KEYWORDS: Mbaga dance, indigenous education, musical aspects, music aspects, music and dance practitioners

BIO: Julie is an accomplished vocalist and songwriter. She is a voice trainer, African instrument and dance instructor who plays the bow lyre, and also takes a hand at acting on stage and film. Julie won awards of Best Soloist (African Instrumentalist, Best Conductor and Best Elocution. Julie was awarded the Best Vocalist by The Uganda National Cultural Centre and the Recognition merit by The Queen of Buganda for her contribution to Art and Culture. Julie has travelled extensively and has performed with international acts.  Julie is a board director of Uganda Performing Right Society representing performers.



This paper is an exploratory survey study that aimed at investigating the extent of technological integration in teaching and learning of traditional music in schools in Uganda. It intended to identify the availability of appropriate technological devices that impacted the teaching of traditional music among young learners in primary schools.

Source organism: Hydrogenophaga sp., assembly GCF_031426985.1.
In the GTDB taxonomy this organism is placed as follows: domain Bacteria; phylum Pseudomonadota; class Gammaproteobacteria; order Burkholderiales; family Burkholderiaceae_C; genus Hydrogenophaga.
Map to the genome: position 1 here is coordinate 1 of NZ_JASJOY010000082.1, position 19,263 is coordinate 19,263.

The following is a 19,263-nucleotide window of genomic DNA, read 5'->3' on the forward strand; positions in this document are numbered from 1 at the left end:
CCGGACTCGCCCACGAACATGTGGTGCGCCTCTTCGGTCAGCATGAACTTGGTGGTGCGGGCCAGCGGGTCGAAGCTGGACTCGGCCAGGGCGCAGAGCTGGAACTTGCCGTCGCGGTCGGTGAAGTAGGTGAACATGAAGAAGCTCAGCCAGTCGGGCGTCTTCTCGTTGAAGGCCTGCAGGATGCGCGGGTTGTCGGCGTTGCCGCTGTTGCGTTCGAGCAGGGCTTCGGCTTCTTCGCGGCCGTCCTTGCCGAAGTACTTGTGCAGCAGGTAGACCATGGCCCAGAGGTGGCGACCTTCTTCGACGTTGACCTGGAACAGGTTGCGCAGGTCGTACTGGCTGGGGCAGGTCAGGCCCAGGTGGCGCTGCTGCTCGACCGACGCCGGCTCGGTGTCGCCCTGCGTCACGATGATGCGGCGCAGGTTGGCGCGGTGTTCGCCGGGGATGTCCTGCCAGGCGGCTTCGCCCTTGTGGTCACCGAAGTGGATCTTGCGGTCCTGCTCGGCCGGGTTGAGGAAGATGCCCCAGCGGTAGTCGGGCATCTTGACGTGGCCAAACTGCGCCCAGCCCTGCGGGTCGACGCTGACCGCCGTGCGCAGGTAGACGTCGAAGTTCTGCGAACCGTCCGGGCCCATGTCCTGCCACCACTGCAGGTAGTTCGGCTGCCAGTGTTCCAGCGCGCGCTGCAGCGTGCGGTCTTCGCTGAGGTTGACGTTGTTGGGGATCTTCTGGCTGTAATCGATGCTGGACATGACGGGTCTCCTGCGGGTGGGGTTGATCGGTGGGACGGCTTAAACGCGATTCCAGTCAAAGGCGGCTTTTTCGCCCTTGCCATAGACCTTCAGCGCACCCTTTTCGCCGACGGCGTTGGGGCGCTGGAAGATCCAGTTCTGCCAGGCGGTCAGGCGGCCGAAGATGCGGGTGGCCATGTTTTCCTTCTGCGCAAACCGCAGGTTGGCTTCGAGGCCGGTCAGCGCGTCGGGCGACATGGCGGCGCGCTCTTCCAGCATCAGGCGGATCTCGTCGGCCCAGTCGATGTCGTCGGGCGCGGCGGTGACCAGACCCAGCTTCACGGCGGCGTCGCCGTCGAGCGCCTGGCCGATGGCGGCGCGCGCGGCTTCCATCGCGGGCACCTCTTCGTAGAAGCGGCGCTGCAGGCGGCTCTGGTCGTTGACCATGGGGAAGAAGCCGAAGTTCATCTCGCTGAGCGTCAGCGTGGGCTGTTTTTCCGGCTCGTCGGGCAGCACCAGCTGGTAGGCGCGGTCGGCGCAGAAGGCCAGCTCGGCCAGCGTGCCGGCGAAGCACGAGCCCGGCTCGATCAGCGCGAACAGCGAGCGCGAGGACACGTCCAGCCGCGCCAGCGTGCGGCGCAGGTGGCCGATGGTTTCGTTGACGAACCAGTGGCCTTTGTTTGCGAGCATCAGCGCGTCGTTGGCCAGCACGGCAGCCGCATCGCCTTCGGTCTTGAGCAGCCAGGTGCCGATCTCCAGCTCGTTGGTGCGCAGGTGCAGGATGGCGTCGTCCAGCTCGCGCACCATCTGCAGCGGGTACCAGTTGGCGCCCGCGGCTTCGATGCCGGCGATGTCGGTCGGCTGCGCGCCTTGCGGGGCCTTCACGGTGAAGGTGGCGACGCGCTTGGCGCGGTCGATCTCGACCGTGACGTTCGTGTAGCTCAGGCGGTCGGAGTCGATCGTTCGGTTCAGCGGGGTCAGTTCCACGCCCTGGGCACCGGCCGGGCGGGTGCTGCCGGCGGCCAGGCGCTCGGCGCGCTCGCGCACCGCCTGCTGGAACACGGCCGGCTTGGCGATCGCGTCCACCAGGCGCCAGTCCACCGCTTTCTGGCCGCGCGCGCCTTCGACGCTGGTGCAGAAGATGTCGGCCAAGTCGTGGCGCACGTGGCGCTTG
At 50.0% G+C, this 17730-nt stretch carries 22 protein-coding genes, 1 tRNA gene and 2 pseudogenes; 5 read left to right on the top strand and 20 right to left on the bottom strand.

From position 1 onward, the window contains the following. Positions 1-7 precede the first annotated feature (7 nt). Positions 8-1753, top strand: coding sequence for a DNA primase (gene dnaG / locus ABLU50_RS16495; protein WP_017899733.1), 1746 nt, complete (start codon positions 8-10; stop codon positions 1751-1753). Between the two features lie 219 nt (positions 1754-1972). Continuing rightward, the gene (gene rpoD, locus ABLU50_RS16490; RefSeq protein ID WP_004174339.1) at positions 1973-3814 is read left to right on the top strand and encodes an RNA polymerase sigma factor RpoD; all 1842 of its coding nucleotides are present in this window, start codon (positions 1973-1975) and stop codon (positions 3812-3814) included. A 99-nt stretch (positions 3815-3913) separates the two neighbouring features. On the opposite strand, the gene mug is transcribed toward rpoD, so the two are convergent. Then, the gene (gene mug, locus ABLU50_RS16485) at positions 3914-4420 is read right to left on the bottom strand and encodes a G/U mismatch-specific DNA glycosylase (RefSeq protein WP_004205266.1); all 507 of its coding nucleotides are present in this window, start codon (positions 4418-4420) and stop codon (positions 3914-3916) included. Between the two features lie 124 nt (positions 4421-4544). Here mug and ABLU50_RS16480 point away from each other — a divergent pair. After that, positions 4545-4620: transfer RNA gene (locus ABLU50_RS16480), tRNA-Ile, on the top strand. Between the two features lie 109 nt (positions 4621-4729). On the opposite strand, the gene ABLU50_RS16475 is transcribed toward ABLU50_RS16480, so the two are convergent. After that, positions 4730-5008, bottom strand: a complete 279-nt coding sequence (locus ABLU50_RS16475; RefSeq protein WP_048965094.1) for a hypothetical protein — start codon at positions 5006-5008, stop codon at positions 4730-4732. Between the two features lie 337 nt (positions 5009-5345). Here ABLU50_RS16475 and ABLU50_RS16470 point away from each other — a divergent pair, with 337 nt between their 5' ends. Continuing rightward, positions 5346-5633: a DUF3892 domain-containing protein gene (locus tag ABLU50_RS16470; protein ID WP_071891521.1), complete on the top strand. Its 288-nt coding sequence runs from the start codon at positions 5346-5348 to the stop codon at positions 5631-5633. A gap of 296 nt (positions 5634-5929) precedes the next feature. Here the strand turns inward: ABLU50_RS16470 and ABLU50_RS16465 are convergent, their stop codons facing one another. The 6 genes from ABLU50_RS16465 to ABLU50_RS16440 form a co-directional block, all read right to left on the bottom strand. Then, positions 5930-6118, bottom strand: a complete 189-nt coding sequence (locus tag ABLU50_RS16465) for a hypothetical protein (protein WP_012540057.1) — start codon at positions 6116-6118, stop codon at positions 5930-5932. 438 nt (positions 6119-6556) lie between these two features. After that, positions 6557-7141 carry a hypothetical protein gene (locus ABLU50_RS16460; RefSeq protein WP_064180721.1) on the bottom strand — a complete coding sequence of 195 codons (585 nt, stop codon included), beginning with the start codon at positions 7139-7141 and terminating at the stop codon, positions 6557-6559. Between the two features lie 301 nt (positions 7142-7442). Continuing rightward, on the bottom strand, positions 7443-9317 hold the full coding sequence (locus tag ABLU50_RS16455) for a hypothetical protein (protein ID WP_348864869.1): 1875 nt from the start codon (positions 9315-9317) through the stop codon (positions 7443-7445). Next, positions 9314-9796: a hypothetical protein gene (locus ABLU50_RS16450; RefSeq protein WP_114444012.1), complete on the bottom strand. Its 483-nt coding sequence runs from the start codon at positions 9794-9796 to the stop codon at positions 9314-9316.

The study utilized a descriptive survey design in which qualitative techniques dominated in the collection, analysis and interpretation of data. The study targeted music teachers, School administrators and primary school learners. The survey revealed interesting discrepancies in perception of music technology and its application in music lessons among teachers and learners. In this paper, I will discuss the technological devices at the disposal of teachers and the challenges they find in using them to enhance the teaching and learning of traditional music in schools. The study recommended a thorough understanding of technology and its interpretation in music teaching among teachers. It emphasized continuous professional development sessions as an appropriate avenue to update teachers on music and technology. In this paper, my goal is to share and inspire music teachers into the world of untapped benefits of music technologies that impact quality of teaching and learning in schools.

KEYWORDS: Music technology, Technological devices, Traditional music